Horror: The Last Bivouac of Hope
I am a guy who writes scary stuff. It's basically all I do. I'm one of the bestselling horror writers on Amazon, and as of this writing one of the scary movies in Redboxes and video stores all over the world has my name after the "screenplay by" part.
I specialize in ghosts and goblins. In things that go bump in the night, in demons that steal souls, in madmen whose greatest desire is to maim and to kill.
In my most recent bestselling horror novel, Apparition, I write extensively about filicide - about parents who kill their children. And in my book, the parents who commit such atrocities do so with gusto, with relish, with lust. It is, as many reviewers have said, not only scary, but a deeply disturbing book.
To reiterate: I am a guy who writes scary stuff.
I am also a father who adores his children, a husband who loves his wife to a point that verges at times on worshipfulness. And I am a fairly (I hope) faithful member of my church (I'm LDS - what most folks call a Mormon), a person who believes in good and bad, and in a God who loves us.
This last is particularly interesting. There have been a lot of conversations at church that have gone like this:
Other Church Person: Hi! You must be new here!
Me: Yup! Just moved in.
OCP: Well, glad to have you. What do you do.
Me: I'm a writer.
OCP: How cool! Like, Harry Potter?
Me: Yeah. If Harry bursts into flames and then murders Ron and Hermione.
OCP: Um... huh....
I'm exaggerating a bit. But there are a lot of surprised looks when they realize I wrote that book, or that movie. Because how could someone so normal-seeming, so loving, so God-fearing write stuff like that?
The answer is in the question: it's precisely because I am those things that horror comes so easily to me. Because horror is by far the most hopeful and Godly (note the capital "g") of all the genres.
To be sure, there are plenty of horror stories out there that are nothing more than an excuse to go diving in the sewers of the mind. The kind of movies and books that basically make their audiences feel like taking a shower afterward... if not just taking a Brillo to the surface of their brains to get those images out.
But the thing about horror is that because it is, by definition, horrible, it also allows for goodness to bloom. In taking us to the depths of misery it allows us to climb to the heights of heroism.
An example: during history classes in U.S. schools, wars are taught more than anything else. Partly this is because wars determine history more than almost any other factor. Partly it is because wars are intrinsically dramatic and therefor interesting.
And of all the wars taught, there are two that are taught more than any other: WWII and the Civil War. There are a lot of erudite, scholarly reasons that could be given for this. But they are wrong. The simple fact is that in these two wars we saw something rare: a clear "good" guy and an even clearer "bad" guy. There was no way of painting the South as anything but evil, since their primary political platform rested on the backs of African slaves. Similarly, Hitler's entire philosophy was one of megalomaniacal hatred and genocide. He even had the black moustache preferred by evildoers since caveman times (Snidely Whiplash and Yosemite Sam are actually based on cave paintings found in Mesopotamia).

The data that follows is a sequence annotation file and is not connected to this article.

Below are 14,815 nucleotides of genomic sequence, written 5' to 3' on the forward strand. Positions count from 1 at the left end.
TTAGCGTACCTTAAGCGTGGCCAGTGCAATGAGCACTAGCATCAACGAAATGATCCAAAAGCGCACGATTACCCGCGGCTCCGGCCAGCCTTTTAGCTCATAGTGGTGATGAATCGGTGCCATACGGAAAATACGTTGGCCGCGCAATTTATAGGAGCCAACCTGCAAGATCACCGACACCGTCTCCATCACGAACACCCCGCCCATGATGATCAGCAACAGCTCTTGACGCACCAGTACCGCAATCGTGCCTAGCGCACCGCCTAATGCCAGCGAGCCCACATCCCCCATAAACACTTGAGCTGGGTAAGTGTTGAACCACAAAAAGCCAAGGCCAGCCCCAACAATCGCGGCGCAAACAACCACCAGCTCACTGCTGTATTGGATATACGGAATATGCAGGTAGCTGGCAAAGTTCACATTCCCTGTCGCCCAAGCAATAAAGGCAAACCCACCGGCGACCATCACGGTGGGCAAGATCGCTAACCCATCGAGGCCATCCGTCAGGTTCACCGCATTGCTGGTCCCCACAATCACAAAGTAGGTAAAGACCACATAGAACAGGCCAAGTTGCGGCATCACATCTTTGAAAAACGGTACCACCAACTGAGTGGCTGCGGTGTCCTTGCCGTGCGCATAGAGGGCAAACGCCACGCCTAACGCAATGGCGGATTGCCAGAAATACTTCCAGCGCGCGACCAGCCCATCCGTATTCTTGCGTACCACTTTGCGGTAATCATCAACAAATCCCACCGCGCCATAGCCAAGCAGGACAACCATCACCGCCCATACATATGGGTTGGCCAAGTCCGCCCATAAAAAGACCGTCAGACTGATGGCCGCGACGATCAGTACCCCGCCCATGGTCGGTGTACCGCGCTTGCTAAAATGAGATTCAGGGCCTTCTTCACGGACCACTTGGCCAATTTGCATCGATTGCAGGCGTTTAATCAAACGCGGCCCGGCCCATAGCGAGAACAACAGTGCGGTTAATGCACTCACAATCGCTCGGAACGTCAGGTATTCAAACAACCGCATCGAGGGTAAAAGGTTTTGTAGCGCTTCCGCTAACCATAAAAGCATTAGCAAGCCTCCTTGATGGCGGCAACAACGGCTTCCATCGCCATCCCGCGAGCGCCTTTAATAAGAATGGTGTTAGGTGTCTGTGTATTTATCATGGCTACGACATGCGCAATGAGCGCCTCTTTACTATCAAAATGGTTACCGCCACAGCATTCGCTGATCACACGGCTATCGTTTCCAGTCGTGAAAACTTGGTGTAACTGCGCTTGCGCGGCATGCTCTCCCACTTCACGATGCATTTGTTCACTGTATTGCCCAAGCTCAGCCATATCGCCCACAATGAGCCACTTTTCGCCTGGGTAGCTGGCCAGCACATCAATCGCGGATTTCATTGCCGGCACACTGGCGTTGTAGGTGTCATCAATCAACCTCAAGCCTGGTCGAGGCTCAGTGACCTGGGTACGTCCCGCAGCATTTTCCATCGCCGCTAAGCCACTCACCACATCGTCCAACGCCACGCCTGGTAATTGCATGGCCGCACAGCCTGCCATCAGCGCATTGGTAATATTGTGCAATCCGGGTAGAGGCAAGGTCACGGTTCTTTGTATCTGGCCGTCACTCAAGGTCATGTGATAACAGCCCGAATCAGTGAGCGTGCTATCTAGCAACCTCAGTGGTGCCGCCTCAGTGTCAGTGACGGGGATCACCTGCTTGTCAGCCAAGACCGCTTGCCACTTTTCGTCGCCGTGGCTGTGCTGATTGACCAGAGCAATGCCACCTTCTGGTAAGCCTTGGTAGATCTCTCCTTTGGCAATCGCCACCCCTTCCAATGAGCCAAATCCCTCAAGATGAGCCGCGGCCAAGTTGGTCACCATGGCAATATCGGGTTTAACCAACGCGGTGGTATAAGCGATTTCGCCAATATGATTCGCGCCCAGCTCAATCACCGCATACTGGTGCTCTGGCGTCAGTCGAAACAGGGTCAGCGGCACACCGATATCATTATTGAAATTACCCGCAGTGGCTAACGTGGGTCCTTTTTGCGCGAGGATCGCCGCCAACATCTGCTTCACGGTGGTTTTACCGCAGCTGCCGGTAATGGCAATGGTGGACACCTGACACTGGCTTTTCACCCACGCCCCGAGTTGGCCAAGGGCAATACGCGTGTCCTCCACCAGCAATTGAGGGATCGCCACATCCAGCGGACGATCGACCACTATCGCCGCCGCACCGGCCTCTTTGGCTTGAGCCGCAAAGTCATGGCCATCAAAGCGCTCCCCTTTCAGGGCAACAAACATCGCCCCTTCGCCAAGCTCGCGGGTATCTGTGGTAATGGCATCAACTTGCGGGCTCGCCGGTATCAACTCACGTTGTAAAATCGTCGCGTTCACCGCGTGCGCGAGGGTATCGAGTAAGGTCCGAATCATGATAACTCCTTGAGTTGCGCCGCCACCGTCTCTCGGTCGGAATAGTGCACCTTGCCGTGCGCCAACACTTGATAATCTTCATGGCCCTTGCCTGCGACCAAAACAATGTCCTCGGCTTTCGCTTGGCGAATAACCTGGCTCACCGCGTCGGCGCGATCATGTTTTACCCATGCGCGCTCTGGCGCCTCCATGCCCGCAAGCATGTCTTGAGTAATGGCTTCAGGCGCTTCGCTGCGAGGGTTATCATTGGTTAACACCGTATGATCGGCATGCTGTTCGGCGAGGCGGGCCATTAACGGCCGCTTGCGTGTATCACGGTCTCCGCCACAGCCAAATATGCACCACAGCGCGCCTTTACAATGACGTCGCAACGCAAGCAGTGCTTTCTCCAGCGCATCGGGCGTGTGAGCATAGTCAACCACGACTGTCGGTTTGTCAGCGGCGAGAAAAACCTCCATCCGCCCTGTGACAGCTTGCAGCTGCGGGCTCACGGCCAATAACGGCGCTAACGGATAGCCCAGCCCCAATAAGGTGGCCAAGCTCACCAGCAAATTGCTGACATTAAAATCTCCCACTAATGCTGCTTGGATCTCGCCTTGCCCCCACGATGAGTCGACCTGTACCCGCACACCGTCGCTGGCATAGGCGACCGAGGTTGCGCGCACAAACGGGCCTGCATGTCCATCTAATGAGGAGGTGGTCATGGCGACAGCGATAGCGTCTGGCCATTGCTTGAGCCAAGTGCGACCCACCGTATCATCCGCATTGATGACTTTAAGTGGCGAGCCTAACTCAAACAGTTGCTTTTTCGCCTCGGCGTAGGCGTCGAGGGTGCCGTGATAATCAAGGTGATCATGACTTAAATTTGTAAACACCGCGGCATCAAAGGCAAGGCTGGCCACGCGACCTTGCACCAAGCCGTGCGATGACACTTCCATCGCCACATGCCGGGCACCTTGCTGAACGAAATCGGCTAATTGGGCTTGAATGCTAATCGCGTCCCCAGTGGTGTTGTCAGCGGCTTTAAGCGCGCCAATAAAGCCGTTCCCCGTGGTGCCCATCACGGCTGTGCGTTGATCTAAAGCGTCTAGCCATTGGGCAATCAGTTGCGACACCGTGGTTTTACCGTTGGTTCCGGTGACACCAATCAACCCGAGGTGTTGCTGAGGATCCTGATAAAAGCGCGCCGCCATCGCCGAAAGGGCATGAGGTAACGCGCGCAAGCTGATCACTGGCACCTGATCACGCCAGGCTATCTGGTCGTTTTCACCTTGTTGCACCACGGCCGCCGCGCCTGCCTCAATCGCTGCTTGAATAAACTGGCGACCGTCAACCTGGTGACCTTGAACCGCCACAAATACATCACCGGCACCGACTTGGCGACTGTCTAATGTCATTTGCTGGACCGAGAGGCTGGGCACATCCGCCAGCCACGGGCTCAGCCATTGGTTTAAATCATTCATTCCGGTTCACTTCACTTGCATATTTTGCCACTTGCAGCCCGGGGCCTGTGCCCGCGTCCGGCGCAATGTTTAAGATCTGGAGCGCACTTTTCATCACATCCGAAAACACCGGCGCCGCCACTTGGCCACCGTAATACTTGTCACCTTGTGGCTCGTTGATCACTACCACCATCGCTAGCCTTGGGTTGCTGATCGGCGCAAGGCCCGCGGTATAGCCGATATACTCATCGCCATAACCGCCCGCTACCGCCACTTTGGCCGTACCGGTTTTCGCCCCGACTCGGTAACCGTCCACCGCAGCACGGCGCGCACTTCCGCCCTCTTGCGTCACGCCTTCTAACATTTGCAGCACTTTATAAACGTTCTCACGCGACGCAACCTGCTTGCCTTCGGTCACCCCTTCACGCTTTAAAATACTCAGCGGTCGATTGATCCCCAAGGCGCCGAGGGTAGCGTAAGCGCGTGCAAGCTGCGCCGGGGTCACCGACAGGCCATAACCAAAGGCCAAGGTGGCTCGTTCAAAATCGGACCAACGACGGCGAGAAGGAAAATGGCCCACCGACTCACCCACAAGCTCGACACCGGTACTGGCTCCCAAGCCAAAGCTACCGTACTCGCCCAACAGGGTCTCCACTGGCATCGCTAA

So the lines were drawn. The evil stood on one side, the good on the other. And these were not genteel, rule-abiding evils. If you ever want a real definition of "horror," read about what happened at places like Dachau and Buchenwald, imagine what occurred during the Bataan Death March, try to put yourself in the place of the slaves transported from Africa to the Southern Confederacy in the bellies of ships we wouldn't consider humane for cockroaches today. The horror was real, and it was beyond the imagining of most of us.
But just as important... the horror, the evil, the wickedness failed to conquer. There were perils, there were horrors. Real people were challenged, many lost their lives. Perhaps even worse, those that did not die lived lives marred by mental and physical maimings, by emotional and psychic traumas the true depths of which no one else could understand.
But we went on. Heroes were made, not born. Humanity rose above itself and, in the best of moments, became enough - if only just enough - to combat the evil.
We remember Lincoln as one of our greatest presidents, in no small measure because we see him as the embodiment of the spirit that brought us through a terrible and troubling time in our nation's history. We remember the WWII G.I.'s as some of the Greatest Generation, because they fought some of the wickedest men the world has ever known... and resisted the urge to become that wickedness themselves.
And what does all this have to do with writing horror?
Horror has power possessed by no other genre. It can take us to the depths. It can then leave us there to rot, which is not my style, or it can then bring us back up... and in so doing show us that salvation is possible even from the profoundest darkness. It can possess a child and put her through terrible privations and suffering... but then rescue her, and in so doing remind us that if there is a Devil, perhaps there is also a God.
There are many kinds of horror. There are those that celebrate evil, and I don't like those so much. I'm not saying don't ever read them, I'm not advocating for a book-burning (one of the lessons we've learned). I'm just saying I don't like them.
But I do like the horror that examines evil. And then shows us its weaknesses. Shows us that it can be beaten. And shows us, most importantly, that we are not it. That we are better than it. That we are more than what we fear.
Horror is the failure of hope. But it is only in that final moment when hope fails that we can find faith, and in so doing can rise above our fallen states and find a bit of divinity within ourselves. Follow @mbcollings